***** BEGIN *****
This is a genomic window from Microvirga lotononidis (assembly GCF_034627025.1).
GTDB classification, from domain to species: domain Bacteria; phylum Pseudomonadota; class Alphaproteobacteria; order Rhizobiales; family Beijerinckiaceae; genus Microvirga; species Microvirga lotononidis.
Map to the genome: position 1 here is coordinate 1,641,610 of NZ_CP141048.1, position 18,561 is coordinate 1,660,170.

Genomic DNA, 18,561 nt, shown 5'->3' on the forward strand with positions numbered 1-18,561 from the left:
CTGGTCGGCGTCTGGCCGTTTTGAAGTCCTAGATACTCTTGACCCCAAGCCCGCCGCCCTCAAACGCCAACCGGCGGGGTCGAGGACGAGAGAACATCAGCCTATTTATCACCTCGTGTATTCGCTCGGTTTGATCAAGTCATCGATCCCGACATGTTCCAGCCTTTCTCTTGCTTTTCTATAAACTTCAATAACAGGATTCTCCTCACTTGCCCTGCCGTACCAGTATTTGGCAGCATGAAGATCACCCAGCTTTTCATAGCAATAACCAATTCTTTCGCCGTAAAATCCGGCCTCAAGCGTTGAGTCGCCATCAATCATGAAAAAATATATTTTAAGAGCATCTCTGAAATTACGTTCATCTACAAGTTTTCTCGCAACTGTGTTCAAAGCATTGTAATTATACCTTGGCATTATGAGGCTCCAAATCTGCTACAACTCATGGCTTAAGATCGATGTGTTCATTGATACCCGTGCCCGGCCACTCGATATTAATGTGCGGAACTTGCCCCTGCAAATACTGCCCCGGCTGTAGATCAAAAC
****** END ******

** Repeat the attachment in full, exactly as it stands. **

This is a genomic window from Microvirga lotononidis (assembly GCF_034627025.1).
GTDB classification, from domain to species: domain Bacteria; phylum Pseudomonadota; class Alphaproteobacteria; order Rhizobiales; family Beijerinckiaceae; genus Microvirga; species Microvirga lotononidis.
Map to the genome: position 1 here is coordinate 1,641,610 of NZ_CP141048.1, position 18,561 is coordinate 1,660,170.

Genomic DNA, 18,561 nt, shown 5'->3' on the forward strand with positions numbered 1-18,561 from the left:
CTGGTCGGCGTCTGGCCGTTTTGAAGTCCTAGATACTCTTGACCCCAAGCCCGCCGCCCTCAAACGCCAACCGGCGGGGTCGAGGACGAGAGAACATCAGCCTATTTATCACCTCGTGTATTCGCTCGGTTTGATCAAGTCATCGATCCCGACATGTTCCAGCCTTTCTCTTGCTTTTCTATAAACTTCAATAACAGGATTCTCCTCACTTGCCCTGCCGTACCAGTATTTGGCAGCATGAAGATCACCCAGCTTTTCATAGCAATAACCAATTCTTTCGCCGTAAAATCCGGCCTCAAGCGTTGAGTCGCCATCAATCATGAAAAAATATATTTTAAGAGCATCTCTGAAATTACGTTCATCTACAAGTTTTCTCGCAACTGTGTTCAAAGCATTGTAATTATACCTTGGCATTATGAGGCTCCAAATCTGCTACAACTCATGGCTTAAGATCGATGTGTTCATTGATACCCGTGCCCGGCCACTCGATATTAATGTGCGGAACTTGCCCCTGCAAATACTGCCCCGGCTGTAGATCAAAAC